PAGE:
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Published April 06, 2013, 11:40 PM

Guardian Angels: Family tells story of becoming guardians of cousin's daughter

FERGUS FALLS, Minn. - In late 2008, young Katie Minge was on Lori Viger’s mind and heart. Katie’s mom, Shelly Minge, a longtime friend of Lori’s, had battled cancer for years. Now Katie’s dad, Bob Minge, a cousin of Lori’s husband, Don Viger, had been diagnosed with cancer, too.

By: Sherri Richards, INFORUM

FERGUS FALLS, Minn. - In late 2008, young Katie Minge was on Lori Viger’s mind and heart.

Katie’s mom, Shelly Minge, a longtime friend of Lori’s, had battled cancer for years. Now Katie’s dad, Bob Minge, a cousin of Lori’s husband, Don Viger, had been diagnosed with cancer, too.

Lori asked Don, “Would you ever consider taking Katie in?”

It was a weighty question. Lori wanted her to stay with family, and felt like there was room for one more. But the couple already had four children, all older than Katie.

While there was no answer that day, the question planted a seed in the Vigers. So, not long after, when Bob called Don and asked the same thing, it wasn’t out of the blue.

“I think it’s God’s hand at work,” Lori says.

Bob and Don grew up together, and Lori knew Shelly from her church growing up. They spent holidays together – Fourth of July at a relative’s lake cabin, Mother’s Day and Father’s Day with extended family – but weren’t particularly close.

Each couple had questions for the other. The Minges worried about marriage stability. It was important to them that Katie be confirmed in their Missouri Synod Lutheran church.

The Vigers wondered what expectations the Minges had for Katie’s education. They asked about dreams and wishes for her life.

“We wanted a feel for the big decisions,” Don says.

“It’s such an honor, but a huge responsibility, carrying out somebody’s wishes,” Lori says.

Often, agreeing to such a request is a hypothetical discussion based on the improbable. Not for the Vigers.

“It was probably very likely and we knew that,” Lori says.

Even still, “You never think it will come to fruition,” Don says.

Bob died in April 2009. His death was particularly hard on Katie, then 9, Don says. Shelly’s longtime illness meant Bob had provided much of her day-to-day care.

“That’s all Katie knew growing up, her mom was sick,” he says.

Shelly continued to rebound and regress. In 2011, shortly after the Vigers’ oldest child and only daughter married, her health took a turn for the worse.

At that time, Katie would stay at different friends’ houses. Lori felt they should step in, as the chosen guardians, but Katie wasn’t comfortable with them yet.

Extended family members started to help out more, providing meals and washing clothes, Lori says.

Lori started organizing people to stay with Shelly and Katie at night, Don says.

In October 2011, Shelly entered a Hospice facility in Fergus Falls and Katie moved in with the Vigers.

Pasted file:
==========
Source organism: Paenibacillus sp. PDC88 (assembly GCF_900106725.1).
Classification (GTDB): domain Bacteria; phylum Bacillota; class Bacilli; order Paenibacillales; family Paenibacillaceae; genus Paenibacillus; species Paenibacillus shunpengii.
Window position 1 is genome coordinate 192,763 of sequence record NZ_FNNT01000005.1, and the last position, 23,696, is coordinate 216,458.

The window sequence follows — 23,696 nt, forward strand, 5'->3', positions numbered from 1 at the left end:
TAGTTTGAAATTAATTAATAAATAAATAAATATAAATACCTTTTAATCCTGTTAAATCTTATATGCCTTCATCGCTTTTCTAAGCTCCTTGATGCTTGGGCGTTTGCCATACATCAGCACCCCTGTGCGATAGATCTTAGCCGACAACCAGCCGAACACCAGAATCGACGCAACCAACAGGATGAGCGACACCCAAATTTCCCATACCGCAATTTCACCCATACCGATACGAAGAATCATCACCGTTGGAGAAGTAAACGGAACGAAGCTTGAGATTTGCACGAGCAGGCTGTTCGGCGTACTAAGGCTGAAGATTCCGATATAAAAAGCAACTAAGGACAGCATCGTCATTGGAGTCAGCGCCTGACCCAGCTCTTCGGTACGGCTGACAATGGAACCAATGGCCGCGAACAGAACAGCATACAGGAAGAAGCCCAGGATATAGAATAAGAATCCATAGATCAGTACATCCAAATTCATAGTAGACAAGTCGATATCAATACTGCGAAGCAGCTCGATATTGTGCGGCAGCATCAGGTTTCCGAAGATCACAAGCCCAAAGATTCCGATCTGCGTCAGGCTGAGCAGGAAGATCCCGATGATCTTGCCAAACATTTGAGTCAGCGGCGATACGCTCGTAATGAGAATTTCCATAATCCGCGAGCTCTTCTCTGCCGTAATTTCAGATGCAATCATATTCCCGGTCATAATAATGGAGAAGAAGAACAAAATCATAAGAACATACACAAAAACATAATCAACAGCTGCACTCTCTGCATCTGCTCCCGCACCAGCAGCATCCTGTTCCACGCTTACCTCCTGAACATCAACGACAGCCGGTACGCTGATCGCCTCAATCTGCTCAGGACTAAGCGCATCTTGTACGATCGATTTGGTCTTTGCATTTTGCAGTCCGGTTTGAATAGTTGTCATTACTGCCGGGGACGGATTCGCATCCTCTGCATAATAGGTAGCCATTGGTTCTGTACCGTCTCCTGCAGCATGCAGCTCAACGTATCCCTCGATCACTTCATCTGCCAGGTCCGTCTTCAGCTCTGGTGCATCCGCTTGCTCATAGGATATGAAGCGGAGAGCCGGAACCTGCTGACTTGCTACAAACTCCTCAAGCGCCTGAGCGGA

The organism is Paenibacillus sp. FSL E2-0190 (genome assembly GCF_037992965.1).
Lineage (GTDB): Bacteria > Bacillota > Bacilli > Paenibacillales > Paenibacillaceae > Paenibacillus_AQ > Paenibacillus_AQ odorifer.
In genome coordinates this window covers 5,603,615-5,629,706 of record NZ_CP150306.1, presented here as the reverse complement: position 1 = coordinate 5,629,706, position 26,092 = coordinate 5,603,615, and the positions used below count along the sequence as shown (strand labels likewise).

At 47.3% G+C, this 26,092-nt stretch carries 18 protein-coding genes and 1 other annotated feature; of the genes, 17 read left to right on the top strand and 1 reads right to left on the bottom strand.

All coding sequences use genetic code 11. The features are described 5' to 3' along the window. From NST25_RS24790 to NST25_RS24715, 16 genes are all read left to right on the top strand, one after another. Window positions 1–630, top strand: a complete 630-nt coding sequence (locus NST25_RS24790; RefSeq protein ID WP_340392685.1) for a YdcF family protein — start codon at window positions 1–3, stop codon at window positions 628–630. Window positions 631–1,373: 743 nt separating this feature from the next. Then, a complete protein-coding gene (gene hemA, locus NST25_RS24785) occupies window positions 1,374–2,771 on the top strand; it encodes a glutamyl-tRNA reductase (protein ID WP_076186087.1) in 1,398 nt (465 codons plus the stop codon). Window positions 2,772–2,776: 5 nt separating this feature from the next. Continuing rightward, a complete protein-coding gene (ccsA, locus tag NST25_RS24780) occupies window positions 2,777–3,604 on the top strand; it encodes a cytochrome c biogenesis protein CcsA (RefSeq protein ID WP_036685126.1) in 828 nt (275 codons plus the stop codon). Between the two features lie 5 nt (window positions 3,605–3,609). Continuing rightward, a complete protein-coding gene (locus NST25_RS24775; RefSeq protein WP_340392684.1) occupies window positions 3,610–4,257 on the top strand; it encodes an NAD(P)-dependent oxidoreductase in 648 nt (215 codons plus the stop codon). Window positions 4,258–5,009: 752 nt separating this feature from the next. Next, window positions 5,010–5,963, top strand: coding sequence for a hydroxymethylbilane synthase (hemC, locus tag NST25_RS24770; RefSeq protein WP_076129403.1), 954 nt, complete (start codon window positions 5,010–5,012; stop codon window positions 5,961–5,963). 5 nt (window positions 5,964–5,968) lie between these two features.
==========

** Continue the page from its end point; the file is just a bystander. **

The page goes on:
Lori struggled to figure out her role then, she says, being a caregiver to Katie while Shelly was still alive.

“I didn’t want to overstep my boundaries,” Lori says.

She made sure Katie visited her mom every afternoon. But living at the Vigers’ home south of Fergus Falls provided stability for Katie, and allowed her to get to know the family.

It also allowed for a more natural transition after Shelly’s death Jan. 3, 2012.

On Feb. 14, 2012, a court hearing made the guardianship official. No one contested the Minges’ choice.

More than a year later, Katie, now 13 and in seventh grade, seems at home with the Vigers.

While she doesn’t call Lori and Don “Mom” and “Dad,” she has referred to them that way, and told people that the Vigers’ eighth- and ninth-grade sons are her brothers, Don and Lori say.

Kristi Wentworth, a cousin to Don and Bob who also lives in Fergus Falls, says Katie has bloomed since living with the Vigers.

“To those of us who sit and watch from a distance, it affirms she’s in the right place. The right decisions were made,” Wentworth says.

Katie plays soccer and cross-country skis. She’s in choir and band. Don jokes she “exercises her thumbs,” texting and listening to her iPod.

They’ve gone camping as a family, which Katie had never done. They also like to play cards, something she did with her parents a lot, she says.

Katie plans to volunteer at the local hospital. And she’s started confirmation classes. The family alternates Sundays at the Minges’ church and their Nazarene congregation.

“We always feel God will provide,” Don says.

Wentworth says it was amazing how the community and entire family stepped up to help a girl orphaned by cancer, especially the Vigers. She describes them as “incredible” for opening their home and accepting Katie.

“They are just guardian angels. They have just been phenomenal,” she says.

“She’s just part of the family,” Lori says of Katie.

Readers can reach Forum reporter Sherri Richards at (701) 241-5556.

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